Does Misinformation Fuel Vaccine Hesitancy?
Public health officials, legislators, and media outlets forcefully reiterate the general message that the MMR vaccine is “safe and effective.” However the “safety” of drugs and medical interventions is expressed in statistical terms: a drug or procedure which causes 1 death per 10,000 cases could be described as relatively “safe,” meaning theoretically safer than the immediate health problem the drug is employed to treat—although it was not safe for the subject who died after receiving it. Health officials weigh the relative risks of medical interventions against the risks of the conditions they treat; but this risk analysis is less straightforward for prophylactic interventions such as vaccines, which are administered to entire populations of healthy subjects. Vaccine hesitancy may be fueled by examination of the specific risks associated with the MMR, as opposed to gross misinformation.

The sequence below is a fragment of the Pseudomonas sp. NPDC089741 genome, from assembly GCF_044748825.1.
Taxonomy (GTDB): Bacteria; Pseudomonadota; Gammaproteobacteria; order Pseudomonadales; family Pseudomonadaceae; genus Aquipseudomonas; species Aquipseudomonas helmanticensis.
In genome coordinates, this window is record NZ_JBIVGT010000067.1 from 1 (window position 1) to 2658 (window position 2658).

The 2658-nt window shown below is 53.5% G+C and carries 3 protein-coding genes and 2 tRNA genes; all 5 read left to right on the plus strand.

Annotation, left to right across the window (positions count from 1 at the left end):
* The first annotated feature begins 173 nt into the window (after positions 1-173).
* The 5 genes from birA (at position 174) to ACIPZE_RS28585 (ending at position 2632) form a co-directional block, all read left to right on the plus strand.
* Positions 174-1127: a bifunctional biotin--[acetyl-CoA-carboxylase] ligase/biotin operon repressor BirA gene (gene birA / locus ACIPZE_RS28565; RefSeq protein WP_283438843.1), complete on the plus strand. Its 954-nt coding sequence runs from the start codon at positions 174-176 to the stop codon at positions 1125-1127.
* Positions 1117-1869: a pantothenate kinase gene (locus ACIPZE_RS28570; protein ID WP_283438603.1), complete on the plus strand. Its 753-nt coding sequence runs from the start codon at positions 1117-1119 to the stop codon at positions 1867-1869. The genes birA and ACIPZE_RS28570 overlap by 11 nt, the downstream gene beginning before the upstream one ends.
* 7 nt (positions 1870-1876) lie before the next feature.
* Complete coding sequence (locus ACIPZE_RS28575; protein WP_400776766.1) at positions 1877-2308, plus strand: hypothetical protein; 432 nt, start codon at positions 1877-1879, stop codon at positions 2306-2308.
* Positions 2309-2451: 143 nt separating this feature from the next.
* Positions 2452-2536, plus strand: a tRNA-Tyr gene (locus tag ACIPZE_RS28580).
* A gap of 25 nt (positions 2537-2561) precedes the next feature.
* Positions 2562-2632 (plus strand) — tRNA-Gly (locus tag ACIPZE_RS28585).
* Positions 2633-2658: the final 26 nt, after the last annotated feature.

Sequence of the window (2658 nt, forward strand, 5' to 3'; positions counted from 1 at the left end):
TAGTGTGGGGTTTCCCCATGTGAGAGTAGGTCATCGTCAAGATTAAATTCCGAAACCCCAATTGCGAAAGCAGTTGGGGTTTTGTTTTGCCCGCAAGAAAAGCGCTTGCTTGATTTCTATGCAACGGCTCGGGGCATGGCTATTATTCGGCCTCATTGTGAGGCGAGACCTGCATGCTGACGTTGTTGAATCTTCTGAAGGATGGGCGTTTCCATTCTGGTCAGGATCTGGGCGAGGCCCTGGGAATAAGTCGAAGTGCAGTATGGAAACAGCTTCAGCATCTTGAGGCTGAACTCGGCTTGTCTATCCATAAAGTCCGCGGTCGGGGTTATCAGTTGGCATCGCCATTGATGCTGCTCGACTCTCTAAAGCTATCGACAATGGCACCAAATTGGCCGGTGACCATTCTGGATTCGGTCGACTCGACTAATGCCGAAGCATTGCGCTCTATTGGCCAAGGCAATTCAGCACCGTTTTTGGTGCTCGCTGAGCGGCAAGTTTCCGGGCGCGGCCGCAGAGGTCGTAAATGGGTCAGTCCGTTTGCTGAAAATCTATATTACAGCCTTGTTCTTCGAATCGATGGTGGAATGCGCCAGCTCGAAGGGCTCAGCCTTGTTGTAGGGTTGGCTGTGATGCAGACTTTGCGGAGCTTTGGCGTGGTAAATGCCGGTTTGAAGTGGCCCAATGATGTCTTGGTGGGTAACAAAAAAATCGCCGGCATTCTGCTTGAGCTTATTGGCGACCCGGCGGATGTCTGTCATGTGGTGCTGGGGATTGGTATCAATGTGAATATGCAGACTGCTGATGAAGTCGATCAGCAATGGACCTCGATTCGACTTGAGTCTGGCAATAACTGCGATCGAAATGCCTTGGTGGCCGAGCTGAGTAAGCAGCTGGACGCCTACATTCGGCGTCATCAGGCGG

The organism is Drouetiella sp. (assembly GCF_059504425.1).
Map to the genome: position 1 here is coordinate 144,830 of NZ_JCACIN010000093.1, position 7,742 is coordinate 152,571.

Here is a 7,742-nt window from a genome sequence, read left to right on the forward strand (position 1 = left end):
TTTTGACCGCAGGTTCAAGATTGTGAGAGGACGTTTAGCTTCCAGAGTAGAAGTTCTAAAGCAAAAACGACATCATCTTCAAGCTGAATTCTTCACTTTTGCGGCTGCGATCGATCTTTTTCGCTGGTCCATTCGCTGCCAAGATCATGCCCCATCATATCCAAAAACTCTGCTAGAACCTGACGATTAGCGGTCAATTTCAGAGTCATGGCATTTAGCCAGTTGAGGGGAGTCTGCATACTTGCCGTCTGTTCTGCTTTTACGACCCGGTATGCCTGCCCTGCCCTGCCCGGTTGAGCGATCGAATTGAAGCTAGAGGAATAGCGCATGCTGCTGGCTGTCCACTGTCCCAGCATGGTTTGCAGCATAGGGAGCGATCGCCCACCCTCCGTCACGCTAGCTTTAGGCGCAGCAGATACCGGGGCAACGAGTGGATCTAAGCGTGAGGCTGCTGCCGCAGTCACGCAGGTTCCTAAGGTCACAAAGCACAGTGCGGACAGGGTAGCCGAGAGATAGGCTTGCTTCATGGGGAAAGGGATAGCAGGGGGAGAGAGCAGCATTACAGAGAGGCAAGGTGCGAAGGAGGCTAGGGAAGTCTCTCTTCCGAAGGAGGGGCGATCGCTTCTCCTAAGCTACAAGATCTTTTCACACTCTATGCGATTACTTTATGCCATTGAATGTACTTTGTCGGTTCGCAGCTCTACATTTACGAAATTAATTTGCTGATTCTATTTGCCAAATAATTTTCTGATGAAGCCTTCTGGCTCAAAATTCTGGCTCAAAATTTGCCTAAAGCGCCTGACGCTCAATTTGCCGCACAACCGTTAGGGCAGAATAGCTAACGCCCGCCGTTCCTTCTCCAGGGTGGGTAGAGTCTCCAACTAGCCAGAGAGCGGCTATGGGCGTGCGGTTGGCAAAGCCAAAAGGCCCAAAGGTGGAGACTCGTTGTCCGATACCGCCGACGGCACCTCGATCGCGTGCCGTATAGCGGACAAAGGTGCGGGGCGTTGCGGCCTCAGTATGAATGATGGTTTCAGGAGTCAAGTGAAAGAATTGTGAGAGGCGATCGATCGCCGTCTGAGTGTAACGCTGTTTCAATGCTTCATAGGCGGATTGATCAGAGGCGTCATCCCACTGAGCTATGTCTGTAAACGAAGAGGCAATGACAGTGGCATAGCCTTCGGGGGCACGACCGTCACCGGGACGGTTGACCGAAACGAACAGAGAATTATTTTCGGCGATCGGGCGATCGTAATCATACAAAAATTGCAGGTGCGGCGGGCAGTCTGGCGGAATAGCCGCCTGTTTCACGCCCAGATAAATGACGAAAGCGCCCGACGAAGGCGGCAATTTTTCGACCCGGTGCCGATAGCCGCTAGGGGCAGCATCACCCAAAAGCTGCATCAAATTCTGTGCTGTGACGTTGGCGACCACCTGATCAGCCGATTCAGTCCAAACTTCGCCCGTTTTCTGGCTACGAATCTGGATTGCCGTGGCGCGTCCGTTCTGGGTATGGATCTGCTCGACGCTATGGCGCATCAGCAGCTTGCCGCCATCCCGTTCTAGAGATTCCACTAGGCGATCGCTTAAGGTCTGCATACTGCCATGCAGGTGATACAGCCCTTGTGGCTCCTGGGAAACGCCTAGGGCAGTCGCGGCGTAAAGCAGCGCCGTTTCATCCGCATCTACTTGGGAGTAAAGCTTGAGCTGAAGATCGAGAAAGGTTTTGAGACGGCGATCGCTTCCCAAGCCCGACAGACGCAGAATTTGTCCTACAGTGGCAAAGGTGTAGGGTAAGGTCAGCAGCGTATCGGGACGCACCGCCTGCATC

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Specific MMR risks are difficult to weigh accurately against measles risks, as the relative risks of measles are ever-changing across different populations and conditions, and available safety data on the MMR may be incomplete. One Cochrane review of over 60 safety studies concluded that “the design and reporting of safety outcomes in MMR vaccine studies, both pre- and post-marketing, are largely inadequate.”